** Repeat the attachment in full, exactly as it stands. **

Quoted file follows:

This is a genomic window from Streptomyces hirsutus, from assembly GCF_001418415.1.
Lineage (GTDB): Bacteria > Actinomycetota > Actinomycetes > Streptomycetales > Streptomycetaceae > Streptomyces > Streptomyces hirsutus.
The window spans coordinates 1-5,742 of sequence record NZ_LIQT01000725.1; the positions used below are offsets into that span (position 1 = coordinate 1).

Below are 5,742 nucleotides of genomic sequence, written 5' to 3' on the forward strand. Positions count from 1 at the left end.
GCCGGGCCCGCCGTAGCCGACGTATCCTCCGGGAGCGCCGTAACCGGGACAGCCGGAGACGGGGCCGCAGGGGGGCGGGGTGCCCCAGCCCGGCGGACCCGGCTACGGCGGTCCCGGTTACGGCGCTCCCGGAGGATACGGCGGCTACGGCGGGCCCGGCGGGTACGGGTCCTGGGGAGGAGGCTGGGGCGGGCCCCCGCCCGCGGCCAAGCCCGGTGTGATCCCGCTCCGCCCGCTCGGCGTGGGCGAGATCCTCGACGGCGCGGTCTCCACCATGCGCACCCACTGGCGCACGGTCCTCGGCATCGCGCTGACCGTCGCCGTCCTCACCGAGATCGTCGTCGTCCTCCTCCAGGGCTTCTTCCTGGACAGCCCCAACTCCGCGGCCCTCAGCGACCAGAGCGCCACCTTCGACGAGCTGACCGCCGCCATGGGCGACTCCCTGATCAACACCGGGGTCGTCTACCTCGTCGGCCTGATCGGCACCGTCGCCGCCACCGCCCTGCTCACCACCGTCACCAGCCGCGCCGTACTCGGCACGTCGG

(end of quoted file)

This is a genomic window from Streptomyces hirsutus, from assembly GCF_001418415.1.
Lineage (GTDB): Bacteria > Actinomycetota > Actinomycetes > Streptomycetales > Streptomycetaceae > Streptomyces > Streptomyces hirsutus.
The window spans coordinates 1-5,742 of sequence record NZ_LIQT01000725.1; the positions used below are offsets into that span (position 1 = coordinate 1).

Below are 5,742 nucleotides of genomic sequence, written 5' to 3' on the forward strand. Positions count from 1 at the left end.
GCCGGGCCCGCCGTAGCCGACGTATCCTCCGGGAGCGCCGTAACCGGGACAGCCGGAGACGGGGCCGCAGGGGGGCGGGGTGCCCCAGCCCGGCGGACCCGGCTACGGCGGTCCCGGTTACGGCGCTCCCGGAGGATACGGCGGCTACGGCGGGCCCGGCGGGTACGGGTCCTGGGGAGGAGGCTGGGGCGGGCCCCCGCCCGCGGCCAAGCCCGGTGTGATCCCGCTCCGCCCGCTCGGCGTGGGCGAGATCCTCGACGGCGCGGTCTCCACCATGCGCACCCACTGGCGCACGGTCCTCGGCATCGCGCTGACCGTCGCCGTCCTCACCGAGATCGTCGTCGTCCTCCTCCAGGGCTTCTTCCTGGACAGCCCCAACTCCGCGGCCCTCAGCGACCAGAGCGCCACCTTCGACGAGCTGACCGCCGCCATGGGCGACTCCCTGATCAACACCGGGGTCGTCTACCTCGTCGGCCTGATCGGCACCGTCGCCGCCACCGCCCTGCTCACCACCGTCACCAGCCGCGCCGTACTCGGCACGTCGG